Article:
In the past and traditionally, corporate information technology and RIM were separate functions. Records managers were simple clerks who were not trained to handle or unwilling to handle modern technology. But these functions have to merge in the face of the strong demand to provide corporate users with the most valuable information and knowledge (Dietel 2006). In this light, the methods of turning out information should not be separated from the securing and production of information. Chief information officers, chief knowledge officers and those who work with them are required by current demands to be as sharp as everyone else in the organization. They have to know and be skilled as well as comfortable with sophisticated technology. They have to possess a comprehensive grasp of the value and importance of corporate information and knowledge in whatever form. It can be explicit or tacit only, existing in paper records, in corporate databases or warehouses, or existing only in the minds of employees. These officers must know and appreciate the factors, which contribute to the quality of gathered information and knowledge, and then improve on it. Corporate leadership involves making each employee contribute as much as he or she is capable, particularly in the form of corporate information and knowledge. Because approximately 70% of a company's knowledge exists in the mind of employees, it has to be captured, reproduced and shared. The best corporate leaders now realize they have to find ways of capturing as much of tacit knowledge as possible. Assuring maximum quality of corporate information will not only parry frauds but also encourage a culture of innovation and creativity. Employees will feel trusted by the company for making them participate as a source for its competitiveness. They will value that trust and their contribution to company success (Dietel).
Predation in Our Times
Predation has been the dominant feature of modern American capitalism (Galbraith 2006). It is a system wherein the rich feast on failing systems intended for the middle class. The predatory class is the force that leads. Its agents control the government. It is hard reality and common knowledge that public decisions are made to benefit private entities. A predatory regime does not have public reasons or purposes. Within are cycles of prosperity and depression. It breeds growth among its victims. Predation is the foe of honest business. Predatory regimes resemble protection rackets. They are powerful and feared but neither loved nor respected. They do not have, much less enjoy, a broad political base. Law and economics do not work or apply in a predatory economy. There is no market discipline within. Predators compete by breaking the rules rather than following them. A predatory economy breeds criminals and rewards criminal behavior. In the classic case of Enron, clean audits from high-profile accounts protected control fraud. Almost all large frauds were committed in institutions operated for that purpose by criminal networks. But predatory institutions fail because they are meant to fail. Predators take out the life from the businesses they set up and command (Galbraith).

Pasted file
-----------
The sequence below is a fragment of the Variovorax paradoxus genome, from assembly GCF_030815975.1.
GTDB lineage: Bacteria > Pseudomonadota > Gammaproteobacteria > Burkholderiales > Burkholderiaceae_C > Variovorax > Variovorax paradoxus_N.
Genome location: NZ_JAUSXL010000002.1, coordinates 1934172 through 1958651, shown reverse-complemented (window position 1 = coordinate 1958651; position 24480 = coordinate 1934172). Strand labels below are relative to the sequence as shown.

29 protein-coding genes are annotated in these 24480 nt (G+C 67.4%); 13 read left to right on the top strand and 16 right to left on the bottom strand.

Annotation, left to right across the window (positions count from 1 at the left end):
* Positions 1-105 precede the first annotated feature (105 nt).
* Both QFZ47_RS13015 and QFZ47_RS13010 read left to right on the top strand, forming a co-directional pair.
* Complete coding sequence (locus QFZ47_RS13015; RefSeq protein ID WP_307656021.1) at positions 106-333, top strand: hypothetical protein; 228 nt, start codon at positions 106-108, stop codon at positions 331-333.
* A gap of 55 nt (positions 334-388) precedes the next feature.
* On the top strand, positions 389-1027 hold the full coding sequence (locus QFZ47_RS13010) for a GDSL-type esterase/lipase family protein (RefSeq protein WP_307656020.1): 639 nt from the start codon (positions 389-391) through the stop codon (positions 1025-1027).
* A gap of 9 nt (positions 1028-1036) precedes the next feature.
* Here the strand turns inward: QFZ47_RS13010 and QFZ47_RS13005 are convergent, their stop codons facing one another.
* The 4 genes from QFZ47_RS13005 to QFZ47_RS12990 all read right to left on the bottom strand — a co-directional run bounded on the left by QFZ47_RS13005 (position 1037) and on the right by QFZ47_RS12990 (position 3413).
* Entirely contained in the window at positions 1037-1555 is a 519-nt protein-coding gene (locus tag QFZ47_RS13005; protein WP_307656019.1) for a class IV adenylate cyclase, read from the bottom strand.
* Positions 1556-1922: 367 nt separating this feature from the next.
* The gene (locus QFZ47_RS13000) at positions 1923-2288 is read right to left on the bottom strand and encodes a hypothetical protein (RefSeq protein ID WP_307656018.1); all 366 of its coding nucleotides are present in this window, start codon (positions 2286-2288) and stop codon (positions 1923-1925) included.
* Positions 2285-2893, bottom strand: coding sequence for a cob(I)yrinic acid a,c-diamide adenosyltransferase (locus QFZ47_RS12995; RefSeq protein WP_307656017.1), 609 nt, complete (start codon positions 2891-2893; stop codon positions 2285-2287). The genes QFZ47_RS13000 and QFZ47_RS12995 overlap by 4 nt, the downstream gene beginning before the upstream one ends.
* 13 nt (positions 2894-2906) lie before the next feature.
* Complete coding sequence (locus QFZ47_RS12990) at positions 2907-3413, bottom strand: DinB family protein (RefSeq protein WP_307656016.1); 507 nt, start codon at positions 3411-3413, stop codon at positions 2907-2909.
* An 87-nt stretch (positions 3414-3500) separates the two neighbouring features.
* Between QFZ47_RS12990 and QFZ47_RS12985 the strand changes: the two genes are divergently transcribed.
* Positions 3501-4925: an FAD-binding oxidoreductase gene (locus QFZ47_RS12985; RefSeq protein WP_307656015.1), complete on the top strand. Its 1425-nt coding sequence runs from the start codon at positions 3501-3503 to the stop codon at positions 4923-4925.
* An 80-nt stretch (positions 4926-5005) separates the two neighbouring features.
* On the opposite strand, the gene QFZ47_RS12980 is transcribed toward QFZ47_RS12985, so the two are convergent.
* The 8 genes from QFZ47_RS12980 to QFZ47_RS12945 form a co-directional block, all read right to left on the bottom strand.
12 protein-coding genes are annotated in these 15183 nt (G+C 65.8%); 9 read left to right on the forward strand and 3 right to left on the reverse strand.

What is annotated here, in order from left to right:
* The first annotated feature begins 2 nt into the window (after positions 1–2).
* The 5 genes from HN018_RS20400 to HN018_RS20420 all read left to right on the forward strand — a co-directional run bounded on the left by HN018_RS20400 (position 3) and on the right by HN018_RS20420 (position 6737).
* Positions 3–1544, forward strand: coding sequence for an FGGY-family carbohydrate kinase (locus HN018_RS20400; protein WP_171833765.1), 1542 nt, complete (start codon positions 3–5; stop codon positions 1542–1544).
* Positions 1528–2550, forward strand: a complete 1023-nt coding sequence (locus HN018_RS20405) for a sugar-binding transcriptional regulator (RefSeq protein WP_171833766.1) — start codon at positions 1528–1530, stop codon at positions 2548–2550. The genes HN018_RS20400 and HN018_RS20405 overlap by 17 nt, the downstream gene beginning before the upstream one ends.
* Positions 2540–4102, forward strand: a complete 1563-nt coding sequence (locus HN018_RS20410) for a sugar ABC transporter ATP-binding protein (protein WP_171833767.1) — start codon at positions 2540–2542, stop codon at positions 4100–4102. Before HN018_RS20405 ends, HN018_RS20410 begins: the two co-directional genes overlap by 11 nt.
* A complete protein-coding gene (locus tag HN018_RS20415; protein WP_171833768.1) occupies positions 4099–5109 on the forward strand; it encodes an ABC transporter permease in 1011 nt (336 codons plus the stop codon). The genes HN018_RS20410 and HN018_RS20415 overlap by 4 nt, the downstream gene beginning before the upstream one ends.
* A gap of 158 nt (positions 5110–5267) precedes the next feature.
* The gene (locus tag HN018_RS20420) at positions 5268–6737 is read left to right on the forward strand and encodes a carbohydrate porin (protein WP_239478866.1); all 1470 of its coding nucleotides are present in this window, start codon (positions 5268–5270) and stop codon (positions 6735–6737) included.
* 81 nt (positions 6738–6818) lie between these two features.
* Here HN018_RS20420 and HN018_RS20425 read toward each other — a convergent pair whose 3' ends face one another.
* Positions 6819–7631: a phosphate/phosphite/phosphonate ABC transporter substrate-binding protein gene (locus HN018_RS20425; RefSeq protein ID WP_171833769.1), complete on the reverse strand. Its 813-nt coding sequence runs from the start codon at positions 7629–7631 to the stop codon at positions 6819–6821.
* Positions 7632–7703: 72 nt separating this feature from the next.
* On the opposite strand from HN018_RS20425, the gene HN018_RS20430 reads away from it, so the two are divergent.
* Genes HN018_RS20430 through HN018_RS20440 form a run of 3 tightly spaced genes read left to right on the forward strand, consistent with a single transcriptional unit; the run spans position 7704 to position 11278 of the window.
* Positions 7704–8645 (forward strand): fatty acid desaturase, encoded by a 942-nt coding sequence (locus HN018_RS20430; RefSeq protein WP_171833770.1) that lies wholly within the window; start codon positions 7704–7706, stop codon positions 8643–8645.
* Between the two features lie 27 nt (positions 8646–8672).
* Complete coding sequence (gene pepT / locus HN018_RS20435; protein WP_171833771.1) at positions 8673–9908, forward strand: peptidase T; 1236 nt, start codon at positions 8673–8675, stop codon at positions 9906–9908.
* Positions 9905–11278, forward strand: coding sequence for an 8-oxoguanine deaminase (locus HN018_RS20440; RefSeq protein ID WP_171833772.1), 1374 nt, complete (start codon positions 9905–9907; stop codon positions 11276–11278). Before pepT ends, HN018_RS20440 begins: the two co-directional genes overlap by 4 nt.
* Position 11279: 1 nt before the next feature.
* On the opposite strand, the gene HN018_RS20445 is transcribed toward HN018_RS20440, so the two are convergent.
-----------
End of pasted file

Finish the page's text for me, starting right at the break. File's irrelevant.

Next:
If the government itself is a predator, it will then eventually fail (Galbraith 2006). It stands to reason. But that government will eventually fail in every real way. It will not be able to cope with big and small goals not out of incompetence but out of indifference towards competence. At the highest levels of government, the justice system itself is undependable. In a world of predators, all the parties participating are already at least partly corrupt. This is a huge lesson learned from mega-scandals like Enron (Galbraith).
Ethics for America After Enron
In the case of Enron and other large corporate scandals, top executives and their advisers failed to fulfill their basic fiduciary duties to serve the interests of shareholders and the public (Boatright 2003). A fiduciary duty obliges one in a position of trust to serve the interest of others. Executives are fiduciaries sworn to serve the interests of shareholders. But instead of fulfilling the duty, they manipulate earnings, hide debts and falsify accounting records in order to exercise grandiose stock options at the shareholders' expense. Both fiduciary duties and market-based regulation aim at reducing…[continue]
"Enron Sham And Shame The" (2007, October 18) Retrieved December 8, 2016, from http://www.paperdue.com/essay/enron-sham-and-shame-the-35050